Carole has a nursing background and initially started working with servicemen and women as a nurse at the recruiting office in Dundee for eight years. She then moved into a management role for a house of multiple occupancy for veterans.
After 13 years, Carole says she was keen to get back to working directly with people. She saw an opportunity to join Sight Scotland Veterans as an outreach worker as the perfect chance to do this, and started with the charity in 2013.
What are your main responsibilities as an outreach worker?
"I provide one-to-one practical and emotional support to veterans with sight loss who are members of Sight Scotland Veterans. I also organise and run social opportunities in my assigned members’ local areas, including lunch clubs and individual excursions.
“From the first home visit we’re building up a relationship and seeing how we can support each member. We offer continuity with the same outreach worker, so you can really build up a great relationship.
“I always ensure the veterans are receiving all the benefits available to them. If not, we can signpost them to the relevant body. I’ll make sure the local authority is aware of them and the support they might need relating to things like home adaptations.
“If there are tasks at home a member is finding difficult due to sight loss, we can provide practical equipment; anything from liquid level indicators and one-cup dispensers to talking books, talking watches and scales. For things like magnification, we’ll refer members onto our rehabilitation team.
“We also discuss social opportunities, hobbies and activities. The outreach team does a lot of local networking, linking up with different agencies and trying to use what’s available locally for our veterans. I run monthly Sight Scotland Veterans lunch clubs in Arbroath, Dundee and Kirriemuir. It’s a great opportunity for people in the local community to get together and meet others going through similar things. Partners can come along too.
“We’re always there to give advice, and it’s not just about being there to support in crisis situations. We’re a constant, and we get to know everyone individually.”
What's it like to be working remotely?
"I'm based in Dundee and support veterans living in East Dundee (West Dundee is covered by another Sight Scotland Veterans outreach worker) and Angus. I and my fellow Dundee-based outreach worker colleague have an office at Dundee Blind and Partially Sighted Society.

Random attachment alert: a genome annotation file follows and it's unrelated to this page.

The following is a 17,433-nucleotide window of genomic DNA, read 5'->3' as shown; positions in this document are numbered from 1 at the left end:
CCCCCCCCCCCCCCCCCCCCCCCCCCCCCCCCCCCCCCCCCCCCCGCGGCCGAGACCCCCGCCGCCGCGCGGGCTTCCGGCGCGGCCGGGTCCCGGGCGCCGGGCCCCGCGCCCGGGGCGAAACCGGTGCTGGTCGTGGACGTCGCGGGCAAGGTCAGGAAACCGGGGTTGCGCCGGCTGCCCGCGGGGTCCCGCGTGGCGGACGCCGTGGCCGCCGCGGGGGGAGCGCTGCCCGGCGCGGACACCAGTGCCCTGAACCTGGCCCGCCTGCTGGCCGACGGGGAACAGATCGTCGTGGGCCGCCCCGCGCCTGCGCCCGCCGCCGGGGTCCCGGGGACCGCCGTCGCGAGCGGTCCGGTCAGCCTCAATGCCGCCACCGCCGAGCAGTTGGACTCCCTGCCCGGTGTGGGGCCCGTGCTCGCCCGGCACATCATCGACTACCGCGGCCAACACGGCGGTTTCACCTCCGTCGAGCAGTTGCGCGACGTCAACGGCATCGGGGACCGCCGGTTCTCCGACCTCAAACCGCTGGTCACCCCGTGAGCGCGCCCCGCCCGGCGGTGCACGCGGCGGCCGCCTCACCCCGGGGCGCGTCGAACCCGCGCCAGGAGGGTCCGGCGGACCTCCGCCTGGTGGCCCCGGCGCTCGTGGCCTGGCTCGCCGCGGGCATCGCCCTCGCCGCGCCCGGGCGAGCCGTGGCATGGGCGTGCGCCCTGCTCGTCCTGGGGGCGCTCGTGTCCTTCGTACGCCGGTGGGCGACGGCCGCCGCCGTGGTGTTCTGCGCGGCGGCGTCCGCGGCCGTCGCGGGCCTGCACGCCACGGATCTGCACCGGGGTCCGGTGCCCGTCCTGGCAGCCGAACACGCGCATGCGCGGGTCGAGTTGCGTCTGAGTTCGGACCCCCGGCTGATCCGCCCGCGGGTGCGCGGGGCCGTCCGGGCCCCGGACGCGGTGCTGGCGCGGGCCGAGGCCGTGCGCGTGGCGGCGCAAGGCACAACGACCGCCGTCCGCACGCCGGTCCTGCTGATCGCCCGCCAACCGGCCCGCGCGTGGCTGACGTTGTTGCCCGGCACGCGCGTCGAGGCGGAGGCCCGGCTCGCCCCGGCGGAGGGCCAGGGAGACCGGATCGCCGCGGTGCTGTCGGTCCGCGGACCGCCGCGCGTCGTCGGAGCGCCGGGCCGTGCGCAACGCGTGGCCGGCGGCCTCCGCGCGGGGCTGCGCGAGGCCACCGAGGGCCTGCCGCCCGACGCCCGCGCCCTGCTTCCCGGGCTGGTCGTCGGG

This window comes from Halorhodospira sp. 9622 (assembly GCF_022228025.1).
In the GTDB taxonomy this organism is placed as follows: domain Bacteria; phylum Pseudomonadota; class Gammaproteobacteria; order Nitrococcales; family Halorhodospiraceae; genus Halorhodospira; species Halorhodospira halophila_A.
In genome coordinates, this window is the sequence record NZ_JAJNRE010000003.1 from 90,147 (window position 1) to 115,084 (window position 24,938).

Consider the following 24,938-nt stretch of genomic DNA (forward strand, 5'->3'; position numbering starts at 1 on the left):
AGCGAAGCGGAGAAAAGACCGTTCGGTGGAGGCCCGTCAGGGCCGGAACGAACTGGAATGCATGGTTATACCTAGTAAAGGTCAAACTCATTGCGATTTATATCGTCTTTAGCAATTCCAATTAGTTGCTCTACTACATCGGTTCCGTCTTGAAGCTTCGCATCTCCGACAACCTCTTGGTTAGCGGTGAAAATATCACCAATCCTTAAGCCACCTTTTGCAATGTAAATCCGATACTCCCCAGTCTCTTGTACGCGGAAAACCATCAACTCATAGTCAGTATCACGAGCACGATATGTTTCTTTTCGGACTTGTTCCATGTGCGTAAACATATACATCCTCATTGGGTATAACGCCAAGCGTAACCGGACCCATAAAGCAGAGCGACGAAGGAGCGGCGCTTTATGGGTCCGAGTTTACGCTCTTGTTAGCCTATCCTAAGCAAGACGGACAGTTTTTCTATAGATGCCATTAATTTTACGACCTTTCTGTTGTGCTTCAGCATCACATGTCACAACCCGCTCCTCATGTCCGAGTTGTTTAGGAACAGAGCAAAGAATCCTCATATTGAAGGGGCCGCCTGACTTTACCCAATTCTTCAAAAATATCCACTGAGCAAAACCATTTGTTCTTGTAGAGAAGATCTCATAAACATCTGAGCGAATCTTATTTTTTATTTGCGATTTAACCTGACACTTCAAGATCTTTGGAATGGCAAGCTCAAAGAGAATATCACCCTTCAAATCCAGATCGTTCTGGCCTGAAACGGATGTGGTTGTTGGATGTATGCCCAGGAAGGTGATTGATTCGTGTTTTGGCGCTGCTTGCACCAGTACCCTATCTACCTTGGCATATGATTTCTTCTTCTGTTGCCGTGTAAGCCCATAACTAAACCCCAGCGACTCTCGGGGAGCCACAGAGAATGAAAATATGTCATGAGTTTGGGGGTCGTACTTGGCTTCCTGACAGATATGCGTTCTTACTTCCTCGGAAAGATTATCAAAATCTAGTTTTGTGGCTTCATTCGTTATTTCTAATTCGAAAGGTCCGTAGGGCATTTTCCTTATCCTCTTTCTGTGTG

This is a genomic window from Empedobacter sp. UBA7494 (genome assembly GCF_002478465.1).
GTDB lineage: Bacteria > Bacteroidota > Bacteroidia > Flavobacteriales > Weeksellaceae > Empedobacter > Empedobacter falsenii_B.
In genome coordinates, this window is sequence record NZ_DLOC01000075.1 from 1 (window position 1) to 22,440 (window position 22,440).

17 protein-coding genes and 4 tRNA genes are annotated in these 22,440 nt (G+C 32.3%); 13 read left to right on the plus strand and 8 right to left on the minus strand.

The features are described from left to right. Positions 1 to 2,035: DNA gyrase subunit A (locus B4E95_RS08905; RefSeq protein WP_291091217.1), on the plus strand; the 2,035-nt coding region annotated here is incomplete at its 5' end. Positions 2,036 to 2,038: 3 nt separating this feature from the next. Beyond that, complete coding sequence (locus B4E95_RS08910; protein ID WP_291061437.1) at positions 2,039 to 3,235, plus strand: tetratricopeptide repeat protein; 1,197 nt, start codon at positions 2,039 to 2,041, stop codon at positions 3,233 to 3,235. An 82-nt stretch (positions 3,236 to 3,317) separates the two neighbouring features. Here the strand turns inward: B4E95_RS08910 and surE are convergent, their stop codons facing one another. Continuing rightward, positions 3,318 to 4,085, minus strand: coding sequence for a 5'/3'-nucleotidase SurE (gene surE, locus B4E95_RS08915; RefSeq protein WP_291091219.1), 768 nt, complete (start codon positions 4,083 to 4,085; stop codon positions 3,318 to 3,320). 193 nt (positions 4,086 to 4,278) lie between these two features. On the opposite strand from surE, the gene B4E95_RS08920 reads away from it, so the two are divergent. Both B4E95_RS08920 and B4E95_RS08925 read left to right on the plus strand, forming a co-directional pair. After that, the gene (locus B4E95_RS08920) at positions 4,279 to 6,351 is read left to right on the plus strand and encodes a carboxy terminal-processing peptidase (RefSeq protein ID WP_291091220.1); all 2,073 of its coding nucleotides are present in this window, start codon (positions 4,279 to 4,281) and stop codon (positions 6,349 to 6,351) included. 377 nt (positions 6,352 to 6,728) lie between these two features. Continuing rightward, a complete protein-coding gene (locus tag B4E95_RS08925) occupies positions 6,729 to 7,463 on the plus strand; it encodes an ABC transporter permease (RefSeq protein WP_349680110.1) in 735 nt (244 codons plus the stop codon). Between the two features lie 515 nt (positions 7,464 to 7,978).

"The outreach workers regularly visit members at home, so my role involves plenty of travel. Sight Scotland Veterans’ outreach team is based across Scotland – covering every local authority area – therefore the outreach workers mostly work remotely.
“The week is usually broken up into a couple of days in the office and three days out on the road visiting members. I’ll usually start the day in the office, but if I’m covering Angus then I’ll work from home beforehand due to travel logistics. The travel was new to me in this role and I wasn’t sure how I’d find it, but I absolutely love it. I now find that if I’m in the office for too long I’ll have itchy feet and want to be out visiting our members.
“Working remotely is okay because communication in the outreach team is great. Everybody keeps in touch and there’s still a great team spirit. You never feel alone even though everyone is working in different areas.”
What’s key to bear in mind as an outreach worker?
“At the very beginning of that journey, sight loss can feel like a bereavement for a person. Another of the major things with sight loss is that the people going through it, as well as their families, can become isolated so quickly. Once they’re isolated, it’s professionally challenging to build up their confidence and get them out and about again. We’re there to build up their confidence, provide the information and advice they need and help them make the most of available opportunities.
“The vast majority of our members tend to be of older age, so enjoying working with older people is important. In this role, you learn the importance of good communication skills.”
What kind of training and development has been available to you?
“Training is high on the agenda at Sight Scotland Veterans. The outreach team receives plenty of in-house training.Training with the rehabilitation officers is really good because they keep us up to date and well-informed on any equipment we can provide to members.
“There are courses we can attend online or in person as well, for example, we’ve done mental health first aid training for veterans. If there’s anything you think would be beneficial to you and your role you’ll usually get the go ahead.”
What do you enjoy most about your job?
"One of the most fulfilling parts of my role is being able to find solutions for the veterans we support.
“You can see right away that you’re making a difference to someone’s life. You’ve got the tools at hand. It can be something as simple as a fluid level indicator or a one-cup dispenser for someone who hasn’t been able to make a cup of tea themselves after losing their sight. Suddenly, they’re doing it on their own again.
“A lot of members tell me it’s so reassuring to know that they have someone they can call that they have met and trust. I can look into most things for them and find a way to help. It’s not always necessarily about sight loss.
“It’s also lovely at the lunch clubs to stand back and just hear this babble of chatter. With many members starting out not knowing anyone at first, it’s just great because it shows the friendships that have been made through the group.”
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We understand how sight loss affects the whole family. We provide the support that helps veterans and their loved ones regain what sight loss can take: independence, confidence and connections.